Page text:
January 28, 2020
The Placer County Board of Supervisors approved the first-ever Placer County Sustainability Plan (PCSP) - a road map to meet California’s greenhouse gas emission reduction goals and reduce the county’s vulnerability to climate risks like worsening wildfire severity. The PCSP is a comprehensive program that outlines various programs and policies that will be undertaken by the community and the County as a whole, in order to reduce greenhouse gas emissions and enhance community resiliency to long-term changes associated with climate-related hazards.
- Placer County Sustainability Plan (adopted January 28, 2020)
- PCSP RESOLUTION
- Greenhouse Gas Emission Inventories
- Vulnerability Assessment
January 28, 2020
The Placer County Board of Supervisors conducted a public hearing on January 28th. After receiving public testimony, the Board took action (4:0:1) to adopt a resolution approving the PCSP.
“Climate change is very real and we need to do everything that we can,” said District 5 Supervisor Cindy Gustafson. “This plan is a great starting point that can be adapted in the future.”
“The Placer County Sustainability Plan is a great example of an intelligent strategy to reduce greenhouse gas emissions,” said Vice Chair and District 2 Supervisor Robert Weygandt. “Forest management, one of the many initiatives in the plan, is our best value investment in carbon emission reductions.”
December 12, 2019
The Placer County Planning Commission conducted a public hearing on December 12, 2019 to receive input from the public on the Final PCSP and voted to forward a recommendation to the Board of Supervisors to approve the PCSP. The Planning Commission agenda and meeting materials can be found here.
August 22, 2019
On August 22, 2019, the Planning Commission received a presentation on the status of the County’s Draft Sustainability Plan. The meeting can be viewed on the Planning Commission webpage here.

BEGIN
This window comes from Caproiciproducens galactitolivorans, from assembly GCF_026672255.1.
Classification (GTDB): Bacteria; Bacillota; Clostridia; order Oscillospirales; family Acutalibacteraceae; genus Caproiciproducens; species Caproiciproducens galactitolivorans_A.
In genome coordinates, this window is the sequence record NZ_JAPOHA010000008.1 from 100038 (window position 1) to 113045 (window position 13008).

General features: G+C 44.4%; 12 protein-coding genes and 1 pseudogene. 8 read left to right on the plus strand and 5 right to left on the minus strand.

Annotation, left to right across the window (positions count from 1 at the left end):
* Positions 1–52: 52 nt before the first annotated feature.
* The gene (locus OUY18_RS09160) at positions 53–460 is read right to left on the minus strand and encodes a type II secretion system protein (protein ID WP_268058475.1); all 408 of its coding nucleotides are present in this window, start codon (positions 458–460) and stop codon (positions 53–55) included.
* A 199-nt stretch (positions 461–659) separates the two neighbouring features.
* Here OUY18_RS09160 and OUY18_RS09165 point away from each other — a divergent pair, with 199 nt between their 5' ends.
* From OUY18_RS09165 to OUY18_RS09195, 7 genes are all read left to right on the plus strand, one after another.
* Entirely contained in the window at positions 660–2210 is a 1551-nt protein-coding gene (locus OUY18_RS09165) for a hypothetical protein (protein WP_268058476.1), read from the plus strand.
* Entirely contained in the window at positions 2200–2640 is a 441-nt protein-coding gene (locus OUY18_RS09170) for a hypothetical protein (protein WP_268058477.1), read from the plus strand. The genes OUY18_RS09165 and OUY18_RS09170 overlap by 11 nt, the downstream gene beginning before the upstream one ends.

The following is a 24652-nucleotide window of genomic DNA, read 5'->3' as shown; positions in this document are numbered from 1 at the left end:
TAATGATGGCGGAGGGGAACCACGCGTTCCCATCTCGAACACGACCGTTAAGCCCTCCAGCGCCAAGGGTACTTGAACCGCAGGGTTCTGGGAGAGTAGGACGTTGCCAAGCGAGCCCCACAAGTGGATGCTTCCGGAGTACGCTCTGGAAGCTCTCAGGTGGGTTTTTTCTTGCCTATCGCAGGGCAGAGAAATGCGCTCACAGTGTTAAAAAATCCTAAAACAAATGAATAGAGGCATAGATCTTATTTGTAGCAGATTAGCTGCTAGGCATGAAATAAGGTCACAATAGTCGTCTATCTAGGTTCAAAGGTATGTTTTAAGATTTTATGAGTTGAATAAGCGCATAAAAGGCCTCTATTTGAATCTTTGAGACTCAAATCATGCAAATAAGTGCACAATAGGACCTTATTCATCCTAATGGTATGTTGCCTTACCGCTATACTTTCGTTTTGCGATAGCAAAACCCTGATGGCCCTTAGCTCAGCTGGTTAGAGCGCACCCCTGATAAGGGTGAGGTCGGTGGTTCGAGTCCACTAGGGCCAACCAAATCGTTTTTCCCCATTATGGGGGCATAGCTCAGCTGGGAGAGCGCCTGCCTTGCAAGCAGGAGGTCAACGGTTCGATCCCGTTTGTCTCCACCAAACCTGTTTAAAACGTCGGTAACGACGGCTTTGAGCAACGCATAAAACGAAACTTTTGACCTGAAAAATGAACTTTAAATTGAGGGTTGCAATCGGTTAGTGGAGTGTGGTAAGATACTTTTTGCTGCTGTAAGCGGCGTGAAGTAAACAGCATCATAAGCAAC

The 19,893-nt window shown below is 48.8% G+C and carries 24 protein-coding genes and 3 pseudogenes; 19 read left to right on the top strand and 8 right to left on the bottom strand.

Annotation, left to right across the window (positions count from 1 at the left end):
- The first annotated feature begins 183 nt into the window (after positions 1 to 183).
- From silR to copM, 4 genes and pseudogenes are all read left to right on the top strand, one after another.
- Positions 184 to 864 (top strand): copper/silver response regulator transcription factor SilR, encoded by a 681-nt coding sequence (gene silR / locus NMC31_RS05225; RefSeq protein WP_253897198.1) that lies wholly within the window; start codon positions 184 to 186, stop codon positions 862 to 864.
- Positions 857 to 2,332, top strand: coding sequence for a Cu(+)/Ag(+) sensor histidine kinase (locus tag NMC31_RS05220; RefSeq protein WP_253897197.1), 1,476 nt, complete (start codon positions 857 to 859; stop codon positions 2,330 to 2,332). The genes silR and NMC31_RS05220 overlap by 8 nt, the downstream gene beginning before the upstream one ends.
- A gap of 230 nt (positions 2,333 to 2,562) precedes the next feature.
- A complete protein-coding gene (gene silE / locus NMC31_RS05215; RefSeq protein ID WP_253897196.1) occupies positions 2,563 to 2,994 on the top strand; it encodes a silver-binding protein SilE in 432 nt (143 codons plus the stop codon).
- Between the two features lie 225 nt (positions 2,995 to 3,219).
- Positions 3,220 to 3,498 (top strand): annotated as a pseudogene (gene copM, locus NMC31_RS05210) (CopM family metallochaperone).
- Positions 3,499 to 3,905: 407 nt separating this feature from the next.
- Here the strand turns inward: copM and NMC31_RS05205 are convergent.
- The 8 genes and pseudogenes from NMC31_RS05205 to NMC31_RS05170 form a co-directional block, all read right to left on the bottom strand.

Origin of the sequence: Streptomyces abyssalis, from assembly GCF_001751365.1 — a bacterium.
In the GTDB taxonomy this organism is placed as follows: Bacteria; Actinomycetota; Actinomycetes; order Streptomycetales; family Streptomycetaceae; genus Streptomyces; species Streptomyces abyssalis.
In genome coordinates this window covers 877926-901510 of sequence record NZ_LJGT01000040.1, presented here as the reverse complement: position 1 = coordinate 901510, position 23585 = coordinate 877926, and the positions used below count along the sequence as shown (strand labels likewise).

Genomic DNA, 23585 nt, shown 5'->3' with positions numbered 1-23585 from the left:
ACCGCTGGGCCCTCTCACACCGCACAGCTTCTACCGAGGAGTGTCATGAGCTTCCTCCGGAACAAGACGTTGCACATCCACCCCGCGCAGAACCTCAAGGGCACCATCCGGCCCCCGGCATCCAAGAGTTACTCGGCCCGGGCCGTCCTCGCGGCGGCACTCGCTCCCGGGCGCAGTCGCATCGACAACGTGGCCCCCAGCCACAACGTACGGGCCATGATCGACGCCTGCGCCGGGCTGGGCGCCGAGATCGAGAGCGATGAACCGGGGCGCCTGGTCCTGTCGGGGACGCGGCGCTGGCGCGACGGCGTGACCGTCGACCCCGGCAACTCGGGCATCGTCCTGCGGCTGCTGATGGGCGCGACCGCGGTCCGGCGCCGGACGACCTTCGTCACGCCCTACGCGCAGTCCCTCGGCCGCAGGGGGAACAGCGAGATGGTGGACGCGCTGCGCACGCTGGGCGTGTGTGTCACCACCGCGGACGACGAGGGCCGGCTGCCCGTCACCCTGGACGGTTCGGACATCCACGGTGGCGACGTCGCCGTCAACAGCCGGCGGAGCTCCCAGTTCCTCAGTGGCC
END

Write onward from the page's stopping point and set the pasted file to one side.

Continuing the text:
From the days of the Gold Rush to now, we in Placer County have a long tradition of self-sufficiency. We have sustained ourselves and cared for our families by rising to meet the daily challenges of Gold Country, working hard to live off the land, and prudently preserving our natural resources to provide healthy air and water for our families.
Today, we are continuing our Placer County tradition by facing the issue of our changing climate head-on. While some groups in our community may be more concerned about damage to the climate than others, we can all agree that health, safety, and economic opportunity for our loved ones is what matters most. Through this challenge, we have an opportunity to create stronger communities in our County.
Effects of Climate Change
Placer County is already seeing the effects from damage to our climate. For example, the record-breaking California drought weakened our trees and caused unprecedented bark beetle infestations. Together, the drought and infestations caused the death of over 102 million trees throughout California.
This incredible increase in tree mortality led the Governor to proclaim a State of Emergency. Dry, dead trees can pose many hazards, especially in Placer County where over one-third of our land is National Forest area. Dead and dying trees can fall and burn more easily, creating potentially dangerous situations for our communities.
Sustainability Plan Commitments
As part of Placer County’s commitment to a healthy, safe, and prosperous future for its residents, the Sustainability Plan:
- Identifies key sources of greenhouse gas (GHG) emissions within the unincorporated county.
- Provides a strategy of goals, policies, actions, and projects to reduce GHG emissions and assist statewide goals.
- Establishes a plan to help residents adapt to the effects of changing climate conditions.
This plan is intended to reflect a vision, goals, and actions consistent with Placer County values and continue the commitment to sustain Placer County’s quality of life for generations to come.